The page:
Association of Dietary Intake of Fat and Fatty Acids With Risk of Breast Cancer

 

(My Notes: this is an old study, but very large. Full disclosure, this is an epidemiologic study – and as always – ‘correlation does not prove causation’, but it’s nice to be on the right side.)

 

 

M.Holmes, et . al. JAMA. 1999;281:914-920

 


Author(s)

Michelle D. Holmes, MD, DrPH David J. Hunter, MB, BS, ScD Graham A. Colditz, MD, DrPH Meir J. Stampfer, MD, DrPH Susan E. Hankinson, ScD Frank E. Speizer, MD Bernard Rosner, PhD Walter C. Willett, MD, DrPH


Abstract

Context:

High intakes of fat and specific fatty acids, including total, animal, saturated, polyunsaturated, and trans-unsaturated fats, have been postulated to increase breast cancer risk.
Objective: To determine whether intakes of fat and fatty acids are associated with breast cancer.

Design and Setting:
Cohort study(Nurses’ Health Study)conducted in the United States beginning in 1976.

Participants:
A total of 88 795 women free of cancer in 1980 and followed up for 14 years.

Main Outcome Measure: Relative risk(RR)of invasive breast cancer for an incremental increase of fat intake, ascertained by food frequency questionnaire in 1980, 1984, 1986, and 1990.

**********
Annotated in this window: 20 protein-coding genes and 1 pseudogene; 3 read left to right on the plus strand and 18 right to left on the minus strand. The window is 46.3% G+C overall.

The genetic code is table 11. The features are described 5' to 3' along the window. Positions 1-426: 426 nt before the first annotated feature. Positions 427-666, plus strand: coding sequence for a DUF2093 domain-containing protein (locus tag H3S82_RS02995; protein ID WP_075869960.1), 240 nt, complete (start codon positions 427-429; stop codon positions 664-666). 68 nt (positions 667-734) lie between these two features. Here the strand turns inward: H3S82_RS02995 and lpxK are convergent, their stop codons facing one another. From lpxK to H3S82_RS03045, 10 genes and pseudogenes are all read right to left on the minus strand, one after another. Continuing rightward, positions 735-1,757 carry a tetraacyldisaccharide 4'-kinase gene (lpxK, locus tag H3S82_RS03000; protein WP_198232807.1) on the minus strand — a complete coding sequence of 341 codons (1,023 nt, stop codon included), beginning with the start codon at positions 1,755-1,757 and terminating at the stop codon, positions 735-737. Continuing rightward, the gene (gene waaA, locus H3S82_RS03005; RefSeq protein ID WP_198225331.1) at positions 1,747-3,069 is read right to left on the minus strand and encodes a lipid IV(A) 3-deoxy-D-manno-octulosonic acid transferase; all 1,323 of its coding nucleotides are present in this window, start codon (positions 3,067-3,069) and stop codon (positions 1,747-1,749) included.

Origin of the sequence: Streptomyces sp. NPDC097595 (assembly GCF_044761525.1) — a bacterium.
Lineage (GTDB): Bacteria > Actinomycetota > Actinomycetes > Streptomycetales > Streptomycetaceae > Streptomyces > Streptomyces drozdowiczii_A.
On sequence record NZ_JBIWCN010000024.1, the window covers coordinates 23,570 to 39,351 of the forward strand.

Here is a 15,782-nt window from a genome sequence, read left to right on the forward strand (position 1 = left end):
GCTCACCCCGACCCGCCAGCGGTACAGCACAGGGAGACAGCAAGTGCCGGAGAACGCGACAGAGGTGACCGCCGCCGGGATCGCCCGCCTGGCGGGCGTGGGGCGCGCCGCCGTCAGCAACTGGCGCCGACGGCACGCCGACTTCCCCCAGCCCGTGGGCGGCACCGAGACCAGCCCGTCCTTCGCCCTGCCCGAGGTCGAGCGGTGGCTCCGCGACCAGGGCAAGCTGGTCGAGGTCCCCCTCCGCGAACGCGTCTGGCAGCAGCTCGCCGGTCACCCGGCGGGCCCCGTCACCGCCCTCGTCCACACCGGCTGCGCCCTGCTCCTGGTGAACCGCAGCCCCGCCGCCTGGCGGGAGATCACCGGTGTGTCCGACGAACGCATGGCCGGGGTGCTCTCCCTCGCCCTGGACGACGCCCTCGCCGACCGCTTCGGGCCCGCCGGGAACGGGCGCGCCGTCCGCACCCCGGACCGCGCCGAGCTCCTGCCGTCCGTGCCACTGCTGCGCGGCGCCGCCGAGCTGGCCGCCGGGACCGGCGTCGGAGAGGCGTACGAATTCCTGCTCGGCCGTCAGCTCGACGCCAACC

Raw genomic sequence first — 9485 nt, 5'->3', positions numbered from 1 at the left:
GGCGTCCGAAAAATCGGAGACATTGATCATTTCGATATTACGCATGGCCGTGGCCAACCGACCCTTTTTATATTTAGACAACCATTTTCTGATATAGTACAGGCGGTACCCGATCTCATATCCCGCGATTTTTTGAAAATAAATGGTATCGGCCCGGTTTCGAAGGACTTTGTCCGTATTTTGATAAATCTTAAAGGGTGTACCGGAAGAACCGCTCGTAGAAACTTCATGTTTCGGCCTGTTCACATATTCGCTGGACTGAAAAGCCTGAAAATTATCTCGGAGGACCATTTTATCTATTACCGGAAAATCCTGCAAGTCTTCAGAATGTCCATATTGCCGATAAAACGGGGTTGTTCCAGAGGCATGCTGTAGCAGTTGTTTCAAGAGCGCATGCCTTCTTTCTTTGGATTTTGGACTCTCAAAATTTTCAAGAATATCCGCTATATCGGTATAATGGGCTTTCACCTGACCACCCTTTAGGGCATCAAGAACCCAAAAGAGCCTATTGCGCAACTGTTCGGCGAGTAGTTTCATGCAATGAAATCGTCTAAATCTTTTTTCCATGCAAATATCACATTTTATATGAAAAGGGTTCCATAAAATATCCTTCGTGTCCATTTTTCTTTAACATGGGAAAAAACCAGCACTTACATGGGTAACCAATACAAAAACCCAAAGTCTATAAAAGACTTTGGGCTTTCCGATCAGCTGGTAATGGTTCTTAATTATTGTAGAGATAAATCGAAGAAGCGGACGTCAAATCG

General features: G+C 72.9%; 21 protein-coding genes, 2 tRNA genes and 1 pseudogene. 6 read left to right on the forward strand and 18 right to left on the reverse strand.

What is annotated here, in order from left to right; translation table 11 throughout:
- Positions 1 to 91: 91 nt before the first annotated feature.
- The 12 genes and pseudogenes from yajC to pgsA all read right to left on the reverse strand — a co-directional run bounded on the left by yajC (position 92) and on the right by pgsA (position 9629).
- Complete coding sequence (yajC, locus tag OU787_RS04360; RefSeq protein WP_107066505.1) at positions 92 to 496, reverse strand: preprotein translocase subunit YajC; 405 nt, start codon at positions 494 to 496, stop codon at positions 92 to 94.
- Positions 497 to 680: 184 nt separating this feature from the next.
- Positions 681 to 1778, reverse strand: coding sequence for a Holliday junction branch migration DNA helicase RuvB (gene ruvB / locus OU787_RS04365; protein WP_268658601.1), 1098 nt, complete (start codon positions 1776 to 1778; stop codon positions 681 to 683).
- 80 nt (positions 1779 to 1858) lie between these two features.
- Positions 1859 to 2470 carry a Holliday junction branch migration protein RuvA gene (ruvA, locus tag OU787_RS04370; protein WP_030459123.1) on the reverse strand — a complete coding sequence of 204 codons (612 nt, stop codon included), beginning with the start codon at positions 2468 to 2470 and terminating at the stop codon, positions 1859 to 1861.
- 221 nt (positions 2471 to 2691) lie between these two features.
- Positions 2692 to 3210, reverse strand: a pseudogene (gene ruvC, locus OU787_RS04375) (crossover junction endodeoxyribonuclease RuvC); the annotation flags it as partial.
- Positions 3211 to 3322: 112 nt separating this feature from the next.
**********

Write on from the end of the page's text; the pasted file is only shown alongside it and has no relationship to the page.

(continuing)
Results:
A total of 2956 women were diagnosed as having breast cancer. Compared with women obtaining 30.1% to 35% of energy from fat, women consuming 20% or less had a multivariate RR of breast cancer of 1.15 (95% confidence interval [CI], 0.73-1.80). In multivariate models, the RR (95% CI) for a 5%-of-energy increase was 0.97 (0.94-1.00) for total fat, 0.98 (0.96-1.01) for animal fat, 0.97 (0.93-1.02) for vegetable fat, 0.94 (0.88-1.01) for saturated fat, 0.91 (0.79-1.04) for polyunsaturated fat, and 0.94 (0.88-1.00) for monounsaturated fat. For a 1% increase in energy from trans-unsaturated fat, the values were 0.92 (0.86-0.98), and for a 0.1% increase in energy from omega-3 fat from fish, the values were 1.09 (1.03-1.16). In a model including fat, protein, and energy, the RR for a 5% % increase in total fat, which can be interpreted as the risk of substituting this amount of fat for an equal amount of energy from carbohydrate, was 0.96 (95% CI, 0.93-0.99). In similar models, no significant association of risk was evident with any major types of fat.

Conclusion:
We found no evidence that lower intake of total fat or specific major types of fat was associated with a decreased risk of breast cancer.

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